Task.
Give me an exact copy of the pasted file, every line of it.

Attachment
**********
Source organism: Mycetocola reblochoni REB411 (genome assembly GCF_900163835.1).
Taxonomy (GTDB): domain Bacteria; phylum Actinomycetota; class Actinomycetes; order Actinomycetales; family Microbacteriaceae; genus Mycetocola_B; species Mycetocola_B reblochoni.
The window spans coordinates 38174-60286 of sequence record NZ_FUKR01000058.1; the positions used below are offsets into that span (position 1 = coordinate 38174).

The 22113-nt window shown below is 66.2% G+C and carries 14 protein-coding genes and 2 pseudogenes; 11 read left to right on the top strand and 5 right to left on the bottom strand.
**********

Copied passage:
Source organism: Mycetocola reblochoni REB411 (genome assembly GCF_900163835.1).
Taxonomy (GTDB): domain Bacteria; phylum Actinomycetota; class Actinomycetes; order Actinomycetales; family Microbacteriaceae; genus Mycetocola_B; species Mycetocola_B reblochoni.
The window spans coordinates 38174-60286 of sequence record NZ_FUKR01000058.1; the positions used below are offsets into that span (position 1 = coordinate 38174).

The 22113-nt window shown below is 66.2% G+C and carries 14 protein-coding genes and 2 pseudogenes; 11 read left to right on the top strand and 5 right to left on the bottom strand.